POD is the term used to describe the wastage which can occur when made silage is exposed to air/oxygen. It is caused by the rapid growth of microbes (principally yeasts and moulds) in the silage and one side effect is that the silage begins to heat. POD can occur when the wrap on baled silage is punctured; the wrap opens when the bale settles; on the face as soon as the silage pit is opened and in the trough when silage is fed out. The bigger the area and the longer it is exposed the greater the loss.
The microbes responsible for POD feed on the soluble nutrients in the silage which are also the most valuable to our livestock. As a result the impact is “invisible” to the naked eye and can only be detected by the rise in temperature.
The Importance of POD
POD has several negative effects on the feed value of silage –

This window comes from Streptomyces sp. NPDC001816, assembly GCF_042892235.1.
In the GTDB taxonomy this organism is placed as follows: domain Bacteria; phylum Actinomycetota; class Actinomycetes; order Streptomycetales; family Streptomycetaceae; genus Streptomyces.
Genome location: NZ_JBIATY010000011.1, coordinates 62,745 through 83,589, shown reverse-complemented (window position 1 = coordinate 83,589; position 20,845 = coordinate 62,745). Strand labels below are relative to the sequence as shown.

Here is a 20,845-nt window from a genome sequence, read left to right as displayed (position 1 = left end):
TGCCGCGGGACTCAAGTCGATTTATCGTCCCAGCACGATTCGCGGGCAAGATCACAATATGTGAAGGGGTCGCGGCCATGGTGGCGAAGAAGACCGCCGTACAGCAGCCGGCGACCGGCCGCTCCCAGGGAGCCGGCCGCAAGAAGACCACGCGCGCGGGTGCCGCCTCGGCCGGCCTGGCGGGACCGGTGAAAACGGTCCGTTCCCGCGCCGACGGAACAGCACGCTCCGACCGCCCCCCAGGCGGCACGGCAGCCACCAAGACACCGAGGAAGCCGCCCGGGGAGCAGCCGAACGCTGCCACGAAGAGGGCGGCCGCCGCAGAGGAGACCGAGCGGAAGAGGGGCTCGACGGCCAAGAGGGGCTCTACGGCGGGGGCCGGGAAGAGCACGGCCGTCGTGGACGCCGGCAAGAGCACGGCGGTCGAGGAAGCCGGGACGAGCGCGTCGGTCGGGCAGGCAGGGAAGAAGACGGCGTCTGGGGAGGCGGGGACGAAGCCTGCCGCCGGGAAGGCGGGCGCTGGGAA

- Silage DM is “burnt off” and the money invested in producing it is wasted.
- The loss of silage DM means that either more silage has to be made or forage purchased.
- The loss of soluble nutrients in the silage reduces its feed value and the amount animals can eat. This results in reduced performance or requires additional concentrates if performance is to be maintained.
Perversely, better quality silage is more likely to be at risk of POD due to the greater concentration of high quality, soluble nutrients.
How To Avoid/Minimise POD?
The most important points are to pack silage as tightly as possible and to keep it air tight for as long as possible i.e. in well-sealed pits and bales. When pits are opened keep the face as tight as possible to minimise the entrance of air. When feeding out, try and ensure silage is cleaned up ASAP.
Another approach is to use additives designed to prevent POD. Hopefully we will be trialling one of these on baled silage later this summer.
Basil Lowman, email@example.com
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